If I acknowledge my physical eyesight is no good without correction, what about my spiritual eyesight? What are the lies with which I convince myself about money and possessions?

“I’m doing enough already.”

“Someone else will help.”

“I’ve worked hard, so I deserve this.”

“I’m buying this for a good reason.”

So, now what? Do we put our houses on the market and sell everything we own because of the pile of guilt in our front yard? Most likely not, unless God has directed you to. Or, do we carry on as usual, accumulating assets, ignoring the great needs around us? Nope, not this either! Actually, change begins when we remove the scales from our eyes to see the needs around us. We make small steps in the direction of giving, serving and helping whenever and wherever we see an opportunity.

“Every day we have incremental chances to store up heavenly treasures, to foster good eyes, to be filled with light, to serve and love our God and His people.” Jen Hatmaker

I desperately desire to foster good eyes, how about you?




What are the lies you tell yourself about money and possessions?



What can you do this week to be generous?

Friday, October 4, 2013

Write

Five Minute Friday


I struggle with this mechanic called writing. To write or not to write, that is the question I contemplate often. I seem to have this love-hate relationship with the process. 

Some days procrastination takes over until a deadline looms over my head pushing me to the keyboard. My housecleaning, oddly enough, operates similarly. When a houseful of guests descend upon me, I’m all hurry and scurry, mopping and sweeping to get the house in order.


Other days, I can’t wait to get to the computer to put thoughts, ideas, words down in streams of sentences. Attempting to put clarity to the swirls of thought in my head. 

And, five minute Friday? It’s a complete panic for me, honestly. I feel like someone has a gun to my head as I race against the clock putting some semblance of clarity to the thick mess in my head. 

Like right now!

Tuesday, October 1, 2013

Bouncing Her Way


I am shocked, stunned, surprised about this homeschooling adventure with my daughter, Maddie. A few weeks ago, I talked about the years I spouted never will I ever in a billion years homeschool. The reasons not to homeschool appeared starkly obvious to me: a) her precious life could be endangered—by me, b) 7th grade math includes story problems—sorry, dad, I still don’t understand, and c) my lunch ministry will suffer—okay, it’s pretty much nonexistent. The point is, we trudged forward, and guess what? She still lives, YouTube helps with math, and I escape every so often for lunch with a friend.

I’ve discovered a few things in this short journey thus far. I may or may not have made a premature judgment regarding whether a certain type of child could handle schooling at home. Okay, I did, all right? I always believed that if I were forced to choose homeschooling or be burned at the stake, I could school the older two who would’ve performed well since they have always been self-motivated, disciplined, conscientious students. Of course, I never entertained the outrageous notion of homeschooling them, and most definitely not Maddie, the distracted, unfocused, bouncing-off-the-walls baby-of-the-family who couldn’t sit still if a bomb was attached to her. Hence, what kind of crazy middle-aged mom considers locking herself in this prison cell?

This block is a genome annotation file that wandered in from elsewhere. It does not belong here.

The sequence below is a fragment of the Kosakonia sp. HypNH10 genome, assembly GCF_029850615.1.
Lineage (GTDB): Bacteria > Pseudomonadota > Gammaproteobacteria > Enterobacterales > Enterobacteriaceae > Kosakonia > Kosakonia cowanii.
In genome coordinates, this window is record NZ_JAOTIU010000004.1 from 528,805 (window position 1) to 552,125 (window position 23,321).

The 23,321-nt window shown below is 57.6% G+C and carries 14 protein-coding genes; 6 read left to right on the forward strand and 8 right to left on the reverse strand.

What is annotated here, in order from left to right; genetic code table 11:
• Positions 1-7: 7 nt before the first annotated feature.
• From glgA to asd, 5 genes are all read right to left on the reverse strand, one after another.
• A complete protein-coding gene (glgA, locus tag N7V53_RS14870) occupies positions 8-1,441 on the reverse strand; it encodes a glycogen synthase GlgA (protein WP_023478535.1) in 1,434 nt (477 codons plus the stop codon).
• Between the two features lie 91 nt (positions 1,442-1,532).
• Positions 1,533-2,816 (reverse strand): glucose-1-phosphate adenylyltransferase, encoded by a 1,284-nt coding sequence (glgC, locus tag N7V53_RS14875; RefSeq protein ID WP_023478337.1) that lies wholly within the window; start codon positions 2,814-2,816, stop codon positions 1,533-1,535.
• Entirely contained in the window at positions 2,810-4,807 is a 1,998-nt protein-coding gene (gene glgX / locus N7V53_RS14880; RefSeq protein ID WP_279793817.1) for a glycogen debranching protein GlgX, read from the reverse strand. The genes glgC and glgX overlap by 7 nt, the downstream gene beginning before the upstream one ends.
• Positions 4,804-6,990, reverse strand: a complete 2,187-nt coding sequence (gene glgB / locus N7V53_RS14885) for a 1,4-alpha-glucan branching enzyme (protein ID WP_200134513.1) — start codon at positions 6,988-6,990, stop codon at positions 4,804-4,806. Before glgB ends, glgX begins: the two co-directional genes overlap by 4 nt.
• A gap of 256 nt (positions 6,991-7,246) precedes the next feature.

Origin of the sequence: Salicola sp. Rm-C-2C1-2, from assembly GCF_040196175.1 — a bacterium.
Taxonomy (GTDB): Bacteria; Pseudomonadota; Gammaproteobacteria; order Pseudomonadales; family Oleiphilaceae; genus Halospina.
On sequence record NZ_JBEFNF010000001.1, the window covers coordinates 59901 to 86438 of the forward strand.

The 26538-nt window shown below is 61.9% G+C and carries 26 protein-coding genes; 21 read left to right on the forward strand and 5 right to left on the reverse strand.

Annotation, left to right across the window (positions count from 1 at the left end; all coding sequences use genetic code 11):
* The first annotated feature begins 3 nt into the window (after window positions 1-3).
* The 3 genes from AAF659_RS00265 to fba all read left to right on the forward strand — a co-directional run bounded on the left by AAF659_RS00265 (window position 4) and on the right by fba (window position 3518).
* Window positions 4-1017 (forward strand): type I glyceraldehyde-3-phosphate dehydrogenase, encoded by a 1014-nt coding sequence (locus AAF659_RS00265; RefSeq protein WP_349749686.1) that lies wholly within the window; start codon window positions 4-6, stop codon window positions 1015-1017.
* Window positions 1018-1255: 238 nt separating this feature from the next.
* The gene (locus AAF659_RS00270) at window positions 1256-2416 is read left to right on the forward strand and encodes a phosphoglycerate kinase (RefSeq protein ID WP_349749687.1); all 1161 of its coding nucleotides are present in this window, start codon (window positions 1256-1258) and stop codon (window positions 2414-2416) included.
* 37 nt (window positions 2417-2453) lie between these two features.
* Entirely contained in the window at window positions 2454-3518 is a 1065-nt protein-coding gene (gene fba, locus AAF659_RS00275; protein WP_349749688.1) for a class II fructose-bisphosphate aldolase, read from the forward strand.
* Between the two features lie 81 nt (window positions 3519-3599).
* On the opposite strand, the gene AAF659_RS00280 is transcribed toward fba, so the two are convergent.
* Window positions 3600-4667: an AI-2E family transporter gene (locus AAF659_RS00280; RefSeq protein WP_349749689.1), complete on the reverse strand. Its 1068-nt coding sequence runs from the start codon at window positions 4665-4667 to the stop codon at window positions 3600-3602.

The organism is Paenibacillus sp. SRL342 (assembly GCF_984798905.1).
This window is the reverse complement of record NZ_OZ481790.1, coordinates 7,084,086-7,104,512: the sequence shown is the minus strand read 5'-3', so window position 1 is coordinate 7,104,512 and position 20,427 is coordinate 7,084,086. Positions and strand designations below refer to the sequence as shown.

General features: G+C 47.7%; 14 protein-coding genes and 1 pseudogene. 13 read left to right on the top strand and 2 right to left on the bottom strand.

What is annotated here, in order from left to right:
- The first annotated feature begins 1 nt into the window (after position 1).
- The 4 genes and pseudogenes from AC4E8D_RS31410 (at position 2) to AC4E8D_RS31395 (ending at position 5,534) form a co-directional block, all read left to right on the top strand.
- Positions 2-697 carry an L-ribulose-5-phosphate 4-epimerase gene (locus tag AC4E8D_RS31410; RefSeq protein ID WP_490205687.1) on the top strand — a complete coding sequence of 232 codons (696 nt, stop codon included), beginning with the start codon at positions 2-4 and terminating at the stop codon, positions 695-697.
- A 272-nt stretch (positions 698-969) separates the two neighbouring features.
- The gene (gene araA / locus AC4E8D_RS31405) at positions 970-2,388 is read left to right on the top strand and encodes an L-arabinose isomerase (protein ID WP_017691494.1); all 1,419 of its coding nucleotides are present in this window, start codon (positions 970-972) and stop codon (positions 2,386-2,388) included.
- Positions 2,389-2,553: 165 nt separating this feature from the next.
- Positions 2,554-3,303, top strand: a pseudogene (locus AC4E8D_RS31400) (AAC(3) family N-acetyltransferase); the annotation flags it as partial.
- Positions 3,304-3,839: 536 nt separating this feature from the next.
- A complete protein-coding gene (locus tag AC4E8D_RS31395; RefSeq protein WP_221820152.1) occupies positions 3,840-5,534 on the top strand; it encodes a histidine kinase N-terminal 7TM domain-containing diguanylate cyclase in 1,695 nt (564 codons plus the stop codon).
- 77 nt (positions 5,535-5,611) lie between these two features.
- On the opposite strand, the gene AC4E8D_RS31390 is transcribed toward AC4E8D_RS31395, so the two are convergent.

Just call me “loco” because here I ruminate, pounding keys about the astonishing advantages of doing school with this independent, spirited tween. Throughout her years of public school, she couldn’t sit still, focus, or remain quiet. She disagreed openly with peers (mostly about the illogical arguments of the Big Bang Theory), visited the school nurse frequently (with a variety of ailments) and couldn’t complete tasks in a timely manner. At home, this girl stays motivated, works diligently and fidgets to her heart’s content. She bounces on an exercise ball while writing. Maddie studies in my bed, on the floor and hanging lopsided over a chair. She takes short lunch breaks because she has to “get back to work.” Her words, her idea, not mine. She takes responsibility for her learning. Maddie doubles up on her work during the week, so she has less to complete on Friday.

Frankly, I’m wondering if someone switched daughters on me because this is not the Maddie I know. Oh, sure, she still has those days in which she can’t focus. But, it’s not due to outside distractions of overfilled classrooms, hallway drama or girlfriend arguments. And, even if it takes her two hours to finish math, a bell doesn’t ring signaling she must move on nor does a teacher stand by her desk waiting to collect a paper she’s scurrying to finish. If she takes more time on one subject, she has the opportunity to quickly complete the next. The decision is hers. She’s realizing that in a traditional classroom, she was required to move with the masses. Now, however, she can move at her own pace, in a learning style that fits her.

What am I learning? I can be patient with a squirmy, non-traditional student with ants in her pants. Learning new things can be fascinating, like watching interesting YouTube videos of an octopus choking a shark to death.  Two years of high school Latin (thank you, Mr. McCraith) wasn't a waste of time. And, last but not least, I shouldn’t judge how someone will do in a situation until tested.

The bottom line regarding any school decision is to consider the needs of each child. At this point, we’ve run the gamut of private, public and homeschool. We’ve encountered positives and negatives in each arena. Do your homework, evaluate your children, ask God for wisdom in your decision and move forward in the direction you feel prompted. Don’t worry about others’ opinions. You do what’s best for your family.


I’d love to hear about your school experiences!


What school choice have you made for your children, and why did you choose that particular option?